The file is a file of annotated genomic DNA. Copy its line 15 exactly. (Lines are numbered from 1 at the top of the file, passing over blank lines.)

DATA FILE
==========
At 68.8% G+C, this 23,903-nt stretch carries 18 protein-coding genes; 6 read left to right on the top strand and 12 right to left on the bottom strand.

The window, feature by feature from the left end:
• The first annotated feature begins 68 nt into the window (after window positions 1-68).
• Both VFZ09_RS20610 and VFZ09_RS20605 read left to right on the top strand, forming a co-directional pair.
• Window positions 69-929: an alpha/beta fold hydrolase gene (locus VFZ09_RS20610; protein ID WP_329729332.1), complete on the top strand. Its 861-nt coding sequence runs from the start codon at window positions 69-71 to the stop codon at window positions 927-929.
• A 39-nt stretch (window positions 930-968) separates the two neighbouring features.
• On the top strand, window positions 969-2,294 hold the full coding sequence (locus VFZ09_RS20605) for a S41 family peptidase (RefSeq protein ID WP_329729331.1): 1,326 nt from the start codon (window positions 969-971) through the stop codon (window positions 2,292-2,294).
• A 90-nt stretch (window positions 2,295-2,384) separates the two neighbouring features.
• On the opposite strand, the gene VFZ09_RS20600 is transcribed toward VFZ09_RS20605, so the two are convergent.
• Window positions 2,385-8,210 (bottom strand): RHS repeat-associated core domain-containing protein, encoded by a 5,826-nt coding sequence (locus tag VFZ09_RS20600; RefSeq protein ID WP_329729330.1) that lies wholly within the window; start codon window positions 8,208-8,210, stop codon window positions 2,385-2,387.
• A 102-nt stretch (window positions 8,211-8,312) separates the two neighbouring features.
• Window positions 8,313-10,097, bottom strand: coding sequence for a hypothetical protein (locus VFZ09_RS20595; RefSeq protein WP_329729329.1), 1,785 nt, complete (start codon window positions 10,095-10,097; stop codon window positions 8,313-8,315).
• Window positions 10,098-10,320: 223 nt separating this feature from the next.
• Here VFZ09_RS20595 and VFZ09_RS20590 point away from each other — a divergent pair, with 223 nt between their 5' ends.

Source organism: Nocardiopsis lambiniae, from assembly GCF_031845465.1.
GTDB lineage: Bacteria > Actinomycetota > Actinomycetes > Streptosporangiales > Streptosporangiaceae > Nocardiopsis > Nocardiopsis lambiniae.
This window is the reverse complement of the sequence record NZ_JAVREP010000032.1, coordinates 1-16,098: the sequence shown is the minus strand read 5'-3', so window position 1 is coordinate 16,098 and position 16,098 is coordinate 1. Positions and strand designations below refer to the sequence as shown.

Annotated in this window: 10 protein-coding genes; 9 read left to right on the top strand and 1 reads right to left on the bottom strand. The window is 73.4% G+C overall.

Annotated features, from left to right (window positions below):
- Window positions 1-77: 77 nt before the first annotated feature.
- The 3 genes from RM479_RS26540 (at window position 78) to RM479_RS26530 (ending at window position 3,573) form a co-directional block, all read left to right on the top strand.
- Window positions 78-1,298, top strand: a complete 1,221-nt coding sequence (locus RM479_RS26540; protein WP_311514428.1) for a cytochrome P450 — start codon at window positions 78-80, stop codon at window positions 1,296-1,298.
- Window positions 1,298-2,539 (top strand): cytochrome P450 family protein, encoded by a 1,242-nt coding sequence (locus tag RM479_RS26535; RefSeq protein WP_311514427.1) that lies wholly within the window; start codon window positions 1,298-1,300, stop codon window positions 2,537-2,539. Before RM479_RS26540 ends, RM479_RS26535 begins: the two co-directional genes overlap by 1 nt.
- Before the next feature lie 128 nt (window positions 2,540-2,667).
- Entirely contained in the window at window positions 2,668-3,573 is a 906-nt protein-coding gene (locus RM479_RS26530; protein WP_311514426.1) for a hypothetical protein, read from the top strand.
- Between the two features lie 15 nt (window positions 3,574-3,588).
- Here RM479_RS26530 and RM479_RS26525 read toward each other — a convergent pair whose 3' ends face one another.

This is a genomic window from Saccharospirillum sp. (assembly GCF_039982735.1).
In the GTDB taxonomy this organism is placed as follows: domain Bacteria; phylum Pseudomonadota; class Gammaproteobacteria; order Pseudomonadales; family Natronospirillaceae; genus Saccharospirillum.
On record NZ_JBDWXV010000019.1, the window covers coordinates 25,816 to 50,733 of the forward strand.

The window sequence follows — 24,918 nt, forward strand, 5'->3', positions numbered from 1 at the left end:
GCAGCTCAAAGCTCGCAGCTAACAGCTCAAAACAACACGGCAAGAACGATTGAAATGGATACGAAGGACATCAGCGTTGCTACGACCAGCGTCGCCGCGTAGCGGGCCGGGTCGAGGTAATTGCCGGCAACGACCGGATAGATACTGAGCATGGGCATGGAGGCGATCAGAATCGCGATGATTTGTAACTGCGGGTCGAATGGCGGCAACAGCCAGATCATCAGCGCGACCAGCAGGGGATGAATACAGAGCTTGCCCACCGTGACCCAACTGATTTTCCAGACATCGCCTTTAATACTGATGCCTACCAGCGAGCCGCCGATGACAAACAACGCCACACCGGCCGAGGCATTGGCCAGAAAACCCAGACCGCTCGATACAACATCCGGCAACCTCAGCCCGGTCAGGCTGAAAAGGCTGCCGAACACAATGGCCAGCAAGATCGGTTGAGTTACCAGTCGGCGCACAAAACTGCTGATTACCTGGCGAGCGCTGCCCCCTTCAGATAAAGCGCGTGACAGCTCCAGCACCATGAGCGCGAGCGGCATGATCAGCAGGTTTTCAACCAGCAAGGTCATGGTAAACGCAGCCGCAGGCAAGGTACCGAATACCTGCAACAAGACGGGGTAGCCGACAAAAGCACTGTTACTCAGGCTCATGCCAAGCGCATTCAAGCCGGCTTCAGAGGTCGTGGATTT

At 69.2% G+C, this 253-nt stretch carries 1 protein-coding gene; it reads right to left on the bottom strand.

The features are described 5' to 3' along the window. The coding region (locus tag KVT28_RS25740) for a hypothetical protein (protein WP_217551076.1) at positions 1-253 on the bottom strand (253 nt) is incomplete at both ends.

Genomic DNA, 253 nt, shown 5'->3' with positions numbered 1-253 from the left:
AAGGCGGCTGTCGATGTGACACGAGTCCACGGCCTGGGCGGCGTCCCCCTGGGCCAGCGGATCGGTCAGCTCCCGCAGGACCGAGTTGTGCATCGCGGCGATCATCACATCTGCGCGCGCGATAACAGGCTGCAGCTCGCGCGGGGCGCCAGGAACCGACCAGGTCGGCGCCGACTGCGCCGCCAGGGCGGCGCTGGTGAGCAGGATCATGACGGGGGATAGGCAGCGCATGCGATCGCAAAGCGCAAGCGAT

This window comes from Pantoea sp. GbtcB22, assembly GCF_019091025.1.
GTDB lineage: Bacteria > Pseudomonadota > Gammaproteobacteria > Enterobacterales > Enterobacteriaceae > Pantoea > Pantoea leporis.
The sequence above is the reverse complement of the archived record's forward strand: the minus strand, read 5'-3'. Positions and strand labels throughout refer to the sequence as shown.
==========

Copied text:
Source organism: Nocardiopsis lambiniae, from assembly GCF_031845465.1.